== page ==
“Why are you laughing?” I asked him.

“There’s no redemption for them. Not for these men. They’re bad men.”

Soon after the men fell. They swung silently below the thick stretches of rope, and the crowd dispersed having watched the scene to completion. The boy scurried away harmlessly with the crowd.

Perhaps it is all about the beauty. Perhaps the power of death emanates from lost beauty. Perhaps by dying, the potential beauty of the person, the beauty that could have adorned them if only they had not died, is effaced from existence. Perhaps in lamenting death we lament the possibility of great beauty lost, that we are continually searching for things of beauty, and that one death is one less chance that we will succeed and will find our want, our need. Perhaps once that potential beauty is killed, death loses importance, and we can then call for the death of bad men.

“Hang them!” they cried. “Kill them!” they shouted.

“They are bad men.”

Write Me a Love Letter

Write me a love letter,
my love
my love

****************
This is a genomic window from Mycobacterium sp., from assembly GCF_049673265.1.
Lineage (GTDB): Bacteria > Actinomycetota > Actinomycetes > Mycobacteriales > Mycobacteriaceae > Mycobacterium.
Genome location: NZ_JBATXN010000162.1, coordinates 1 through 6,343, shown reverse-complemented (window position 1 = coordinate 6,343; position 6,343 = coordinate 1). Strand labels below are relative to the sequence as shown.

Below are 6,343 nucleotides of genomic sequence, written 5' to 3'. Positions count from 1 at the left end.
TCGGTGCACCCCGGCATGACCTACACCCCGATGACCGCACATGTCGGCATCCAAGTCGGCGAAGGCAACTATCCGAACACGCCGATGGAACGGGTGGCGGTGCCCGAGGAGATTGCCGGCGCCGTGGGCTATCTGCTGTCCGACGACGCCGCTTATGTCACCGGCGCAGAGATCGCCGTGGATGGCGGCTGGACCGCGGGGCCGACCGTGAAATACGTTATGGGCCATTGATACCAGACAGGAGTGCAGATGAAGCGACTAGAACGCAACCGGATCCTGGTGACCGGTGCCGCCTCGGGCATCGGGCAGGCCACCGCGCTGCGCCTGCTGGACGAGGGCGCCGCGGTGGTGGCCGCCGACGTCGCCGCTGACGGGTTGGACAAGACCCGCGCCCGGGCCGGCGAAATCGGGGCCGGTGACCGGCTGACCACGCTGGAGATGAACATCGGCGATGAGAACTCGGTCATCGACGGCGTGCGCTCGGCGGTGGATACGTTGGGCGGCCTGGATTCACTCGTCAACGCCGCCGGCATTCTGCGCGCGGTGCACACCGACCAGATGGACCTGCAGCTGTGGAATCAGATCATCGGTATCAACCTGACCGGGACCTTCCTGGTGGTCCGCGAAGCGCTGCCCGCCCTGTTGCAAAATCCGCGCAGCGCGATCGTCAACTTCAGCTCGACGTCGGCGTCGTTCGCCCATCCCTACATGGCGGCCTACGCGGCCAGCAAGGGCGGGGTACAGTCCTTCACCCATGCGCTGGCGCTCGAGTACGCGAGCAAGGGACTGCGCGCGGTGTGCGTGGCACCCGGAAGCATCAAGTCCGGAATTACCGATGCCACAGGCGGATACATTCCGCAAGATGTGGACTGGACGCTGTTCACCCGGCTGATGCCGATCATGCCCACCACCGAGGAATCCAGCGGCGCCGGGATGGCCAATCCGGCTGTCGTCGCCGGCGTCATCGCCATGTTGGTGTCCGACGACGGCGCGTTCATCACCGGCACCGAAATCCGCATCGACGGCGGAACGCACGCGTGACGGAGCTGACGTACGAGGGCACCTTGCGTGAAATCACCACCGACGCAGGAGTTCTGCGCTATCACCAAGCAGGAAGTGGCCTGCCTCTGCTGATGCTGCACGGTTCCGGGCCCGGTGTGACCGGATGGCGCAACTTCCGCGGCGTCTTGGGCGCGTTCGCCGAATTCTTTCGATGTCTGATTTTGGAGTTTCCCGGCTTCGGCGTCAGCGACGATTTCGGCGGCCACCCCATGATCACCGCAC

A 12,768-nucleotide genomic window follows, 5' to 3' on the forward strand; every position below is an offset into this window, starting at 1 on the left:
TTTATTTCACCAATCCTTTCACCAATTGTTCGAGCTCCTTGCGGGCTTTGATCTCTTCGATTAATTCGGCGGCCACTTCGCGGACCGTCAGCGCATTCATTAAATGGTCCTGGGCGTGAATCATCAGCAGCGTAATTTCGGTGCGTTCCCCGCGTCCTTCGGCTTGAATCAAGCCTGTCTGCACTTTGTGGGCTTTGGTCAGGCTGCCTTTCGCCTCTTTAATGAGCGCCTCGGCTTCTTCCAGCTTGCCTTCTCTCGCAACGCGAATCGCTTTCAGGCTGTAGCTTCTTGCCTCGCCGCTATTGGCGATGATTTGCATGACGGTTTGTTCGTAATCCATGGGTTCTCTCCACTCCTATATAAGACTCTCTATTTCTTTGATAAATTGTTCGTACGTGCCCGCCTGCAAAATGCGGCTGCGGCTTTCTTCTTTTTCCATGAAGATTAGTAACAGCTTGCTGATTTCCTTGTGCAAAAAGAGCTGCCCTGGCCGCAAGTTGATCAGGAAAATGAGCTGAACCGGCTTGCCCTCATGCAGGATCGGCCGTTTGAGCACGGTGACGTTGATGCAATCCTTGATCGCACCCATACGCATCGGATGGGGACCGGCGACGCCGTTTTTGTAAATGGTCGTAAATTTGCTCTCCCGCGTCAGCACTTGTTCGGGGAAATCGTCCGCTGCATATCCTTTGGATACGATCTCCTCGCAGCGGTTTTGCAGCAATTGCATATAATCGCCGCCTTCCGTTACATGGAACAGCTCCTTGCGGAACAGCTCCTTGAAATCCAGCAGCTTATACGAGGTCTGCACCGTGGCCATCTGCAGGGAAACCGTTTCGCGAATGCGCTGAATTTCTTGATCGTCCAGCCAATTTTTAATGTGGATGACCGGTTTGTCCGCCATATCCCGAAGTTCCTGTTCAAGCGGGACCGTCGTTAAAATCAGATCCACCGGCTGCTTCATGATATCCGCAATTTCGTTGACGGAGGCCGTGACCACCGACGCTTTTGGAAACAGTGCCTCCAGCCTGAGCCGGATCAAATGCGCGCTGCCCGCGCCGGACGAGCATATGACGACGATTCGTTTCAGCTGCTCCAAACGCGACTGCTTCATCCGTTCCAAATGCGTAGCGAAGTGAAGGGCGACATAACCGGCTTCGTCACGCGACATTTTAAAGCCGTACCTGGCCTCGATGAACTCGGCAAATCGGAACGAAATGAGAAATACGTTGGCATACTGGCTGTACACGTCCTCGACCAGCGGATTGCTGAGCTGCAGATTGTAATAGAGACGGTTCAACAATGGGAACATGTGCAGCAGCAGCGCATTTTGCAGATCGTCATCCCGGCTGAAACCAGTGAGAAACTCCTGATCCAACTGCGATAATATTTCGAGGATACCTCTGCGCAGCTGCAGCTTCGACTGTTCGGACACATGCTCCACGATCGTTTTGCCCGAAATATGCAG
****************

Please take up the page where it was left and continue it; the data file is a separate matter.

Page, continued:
Write me a love letter and throw it in the sea
and the Blue’s waves will read it out to me
with a wave a tear and a growl long
and the voice of my love
that sweet sing-song; I hear it
always.

Write me a love letter draw only
smiles and tears from me
like only you can and stop only
until I shiver with your love
and the warm drumming of your heart
that I wish is like the hum-drum lub-dub of battalions at war
sounding from deeper than deep and hotter than hot and I know
after the boots strike floor and hearts fall sore
with fear; the soldiers die and the vanquished fall
and the great drum of war never stops

I hope it doesn’t.

Write me a love letter and burn it a fire
and remind me as I watch the embers die
and the last red flame fly
how coldsmallweaklightfrail fire really is
compared to that bitter passion I soothe
with the sweet of your lips but it lasts little
so I always need more

It’s ridiculous.

Write me a love letter and keep it to yourself
keep it hidden and I’ll read your words
your lines, your love, my love
unassisted
in your eyes.

Chicken Boy

chicken boy
is mad, master says
chicken boy is
dreaming, master says,
is no good, boy

master says

dreaming
food
in belly
none
it puts.

chicken boy
forgets his
own red cut
fingers blood flow
stink grow
away water wash no
chicken boy